PITTSFIELD, Maine — What goes on inside a child’s brain became a little less mysterious Monday for SAD 53 and Maine Central Institute teachers.
While students enjoyed a sunny autumn Monday away from school, their teachers and Dr. Christopher Kaufman, lead psychologist for the Portland Public Schools, explored how communication problems among parts of the brain can manifest as anything from difficulty paying attention in the classroom to a profound learning disability.
Kaufman, who travels throughout New England to lecture on numerous topics, said understanding the nitty-gritty of brain function and development can improve a teacher’s ability to recognize the reasons behind a student’s behavior and then respond to it.
“One of my messages is that it’s important to look for executive function weaknesses,” Kaufman said during a break in the seminar. “It’s becoming a really hot topic.”
Despite how it sounds, a child’s executive function is not a demand for crust-free sandwiches or a certain stuffed animal at bedtime. It’s about how portions of the brain interact.
Those interactions change as a person’s brain develops all the way into adulthood, said Kaufman. For Samantha Hubbell, a special education teacher at Maine Central Institute who attended Monday’s training, that fact is a reason to have hope.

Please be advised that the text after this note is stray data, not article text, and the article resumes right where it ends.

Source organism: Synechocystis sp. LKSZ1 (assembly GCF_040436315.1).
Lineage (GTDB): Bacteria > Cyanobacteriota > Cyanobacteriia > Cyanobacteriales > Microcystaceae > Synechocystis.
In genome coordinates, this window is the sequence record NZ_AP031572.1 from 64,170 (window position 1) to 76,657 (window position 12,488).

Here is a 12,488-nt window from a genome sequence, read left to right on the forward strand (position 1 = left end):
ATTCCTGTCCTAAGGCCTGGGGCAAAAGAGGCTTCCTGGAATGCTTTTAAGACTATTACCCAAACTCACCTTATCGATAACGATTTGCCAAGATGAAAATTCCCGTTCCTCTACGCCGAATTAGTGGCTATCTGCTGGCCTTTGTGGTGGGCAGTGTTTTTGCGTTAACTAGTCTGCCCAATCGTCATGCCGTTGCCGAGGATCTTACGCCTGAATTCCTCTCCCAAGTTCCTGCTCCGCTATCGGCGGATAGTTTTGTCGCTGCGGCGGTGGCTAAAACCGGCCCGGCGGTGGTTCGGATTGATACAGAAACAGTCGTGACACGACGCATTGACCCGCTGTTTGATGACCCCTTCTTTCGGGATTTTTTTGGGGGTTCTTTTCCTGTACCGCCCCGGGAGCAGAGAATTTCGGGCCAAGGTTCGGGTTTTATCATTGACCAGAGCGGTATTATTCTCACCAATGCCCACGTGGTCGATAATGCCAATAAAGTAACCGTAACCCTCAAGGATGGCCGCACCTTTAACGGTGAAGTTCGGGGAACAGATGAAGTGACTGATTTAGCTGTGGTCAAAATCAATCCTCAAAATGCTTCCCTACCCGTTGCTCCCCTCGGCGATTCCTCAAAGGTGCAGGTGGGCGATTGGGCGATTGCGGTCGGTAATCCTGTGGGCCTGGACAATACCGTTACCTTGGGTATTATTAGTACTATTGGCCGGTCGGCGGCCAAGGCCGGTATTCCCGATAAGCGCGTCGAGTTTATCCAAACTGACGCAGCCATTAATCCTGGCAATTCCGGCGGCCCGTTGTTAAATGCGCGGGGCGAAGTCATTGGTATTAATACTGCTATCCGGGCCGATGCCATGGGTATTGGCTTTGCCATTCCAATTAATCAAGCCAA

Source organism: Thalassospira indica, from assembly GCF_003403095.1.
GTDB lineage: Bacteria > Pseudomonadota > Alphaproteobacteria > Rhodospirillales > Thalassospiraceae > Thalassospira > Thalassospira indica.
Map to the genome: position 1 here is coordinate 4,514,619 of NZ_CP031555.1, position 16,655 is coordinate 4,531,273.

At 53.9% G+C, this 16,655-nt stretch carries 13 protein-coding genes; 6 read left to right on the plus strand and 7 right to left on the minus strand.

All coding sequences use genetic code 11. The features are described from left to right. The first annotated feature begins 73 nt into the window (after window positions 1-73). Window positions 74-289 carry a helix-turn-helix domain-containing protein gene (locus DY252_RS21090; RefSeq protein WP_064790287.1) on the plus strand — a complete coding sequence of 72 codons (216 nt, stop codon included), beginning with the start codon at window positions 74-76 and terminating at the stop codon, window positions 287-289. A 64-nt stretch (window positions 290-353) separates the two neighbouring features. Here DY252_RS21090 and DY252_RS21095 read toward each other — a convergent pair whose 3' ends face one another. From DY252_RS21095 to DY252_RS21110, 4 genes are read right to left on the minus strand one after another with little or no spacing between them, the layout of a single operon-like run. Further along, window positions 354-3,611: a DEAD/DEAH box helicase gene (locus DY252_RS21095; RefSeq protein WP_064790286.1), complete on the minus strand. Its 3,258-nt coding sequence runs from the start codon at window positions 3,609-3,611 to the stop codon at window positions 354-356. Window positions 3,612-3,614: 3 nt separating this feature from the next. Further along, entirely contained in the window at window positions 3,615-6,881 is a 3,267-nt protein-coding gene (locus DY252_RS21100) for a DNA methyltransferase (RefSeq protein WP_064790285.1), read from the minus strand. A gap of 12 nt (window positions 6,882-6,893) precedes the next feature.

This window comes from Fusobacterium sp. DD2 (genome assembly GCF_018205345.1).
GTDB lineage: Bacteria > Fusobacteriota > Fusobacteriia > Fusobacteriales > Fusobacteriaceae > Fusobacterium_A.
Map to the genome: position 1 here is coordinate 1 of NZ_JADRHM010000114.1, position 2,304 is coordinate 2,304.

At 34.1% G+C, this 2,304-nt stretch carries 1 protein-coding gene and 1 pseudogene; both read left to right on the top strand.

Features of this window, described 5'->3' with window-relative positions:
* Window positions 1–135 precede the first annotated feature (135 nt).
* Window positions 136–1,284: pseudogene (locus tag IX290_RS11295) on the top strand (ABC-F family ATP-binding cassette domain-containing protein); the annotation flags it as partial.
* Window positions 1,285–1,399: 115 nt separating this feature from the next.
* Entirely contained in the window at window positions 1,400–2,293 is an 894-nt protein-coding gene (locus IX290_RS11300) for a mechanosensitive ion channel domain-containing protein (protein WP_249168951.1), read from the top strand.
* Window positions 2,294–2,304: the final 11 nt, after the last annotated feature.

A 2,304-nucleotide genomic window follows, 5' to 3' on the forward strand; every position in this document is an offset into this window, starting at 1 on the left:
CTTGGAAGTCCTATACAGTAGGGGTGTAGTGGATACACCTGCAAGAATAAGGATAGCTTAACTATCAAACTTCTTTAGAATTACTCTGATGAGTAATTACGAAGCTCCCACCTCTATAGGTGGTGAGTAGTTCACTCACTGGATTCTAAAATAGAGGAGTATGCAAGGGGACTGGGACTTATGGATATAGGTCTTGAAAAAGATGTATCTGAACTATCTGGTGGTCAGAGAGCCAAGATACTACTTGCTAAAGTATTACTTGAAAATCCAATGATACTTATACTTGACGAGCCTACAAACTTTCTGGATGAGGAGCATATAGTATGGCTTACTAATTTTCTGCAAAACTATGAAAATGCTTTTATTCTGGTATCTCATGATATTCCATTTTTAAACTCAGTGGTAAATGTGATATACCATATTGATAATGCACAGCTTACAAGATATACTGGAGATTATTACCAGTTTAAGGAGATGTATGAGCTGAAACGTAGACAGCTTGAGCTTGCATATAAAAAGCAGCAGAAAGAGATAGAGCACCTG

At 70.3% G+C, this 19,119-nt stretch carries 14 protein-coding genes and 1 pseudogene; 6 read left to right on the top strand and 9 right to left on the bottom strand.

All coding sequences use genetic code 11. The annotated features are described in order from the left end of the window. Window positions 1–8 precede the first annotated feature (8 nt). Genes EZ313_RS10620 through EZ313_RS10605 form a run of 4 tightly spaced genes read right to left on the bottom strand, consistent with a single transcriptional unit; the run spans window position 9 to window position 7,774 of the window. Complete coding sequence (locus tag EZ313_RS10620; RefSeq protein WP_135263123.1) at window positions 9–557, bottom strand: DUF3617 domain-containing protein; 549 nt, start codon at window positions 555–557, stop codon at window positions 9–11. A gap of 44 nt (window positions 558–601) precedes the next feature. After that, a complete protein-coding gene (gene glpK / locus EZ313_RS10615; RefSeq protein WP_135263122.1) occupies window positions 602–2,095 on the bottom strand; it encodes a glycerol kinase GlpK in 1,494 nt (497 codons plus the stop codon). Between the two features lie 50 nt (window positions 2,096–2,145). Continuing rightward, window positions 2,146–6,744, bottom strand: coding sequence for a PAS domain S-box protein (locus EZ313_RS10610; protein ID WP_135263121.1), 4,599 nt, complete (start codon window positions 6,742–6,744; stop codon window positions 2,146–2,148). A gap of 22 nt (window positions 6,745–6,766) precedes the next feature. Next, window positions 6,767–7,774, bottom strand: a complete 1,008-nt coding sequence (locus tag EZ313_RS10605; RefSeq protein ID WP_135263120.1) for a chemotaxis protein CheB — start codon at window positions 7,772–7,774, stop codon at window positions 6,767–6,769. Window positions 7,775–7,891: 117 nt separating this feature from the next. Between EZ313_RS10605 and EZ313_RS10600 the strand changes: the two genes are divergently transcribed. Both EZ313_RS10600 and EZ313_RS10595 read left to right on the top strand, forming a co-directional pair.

“It gives us hope that certain parts of the brain are being developed well into a person’s 20s and early 30s,” said Hubbell. “It gives us hope that there’s time for improvement.”
Darlene Olrickson, a math teacher at Warsaw Middle School in Pittsfield, said most teachers realize there’s a correlation between brain function and a student’s learning ability, but having it reinforced with hard data and practical examples will prove valuable in the classroom.
“Knowledge is power,” said Olrickson. “If there’s one thing we teachers need to know, it’s why certain kids have difficulties.”
SAD 53 Superintendent Michael Gallagher said Kaufman was chosen for Monday’s professional development seminar because his message is of use to teachers of all grades.
“Brain development spans the spectrum of public education,” said Gallagher. “[Teachers at Monday’s seminar] may not remember all the terminology … but they have to understand how the connections work in the brain.”
Kaufman said his goal goes beyond making teachers more effective in the classroom. He hopes they pass the knowledge to students to help them understand that there are reasons for the way they act.
More information about Kaufman’s work, including executive function, is available at the Web site www.kaufmanpsychological.org. Kaufman’s first book, “Executive Function in the Classroom: Practical Strategies for Improving Performance and Enhancing Skills for All Students,” is scheduled for release by Brookes Publishing Co. in early 2010.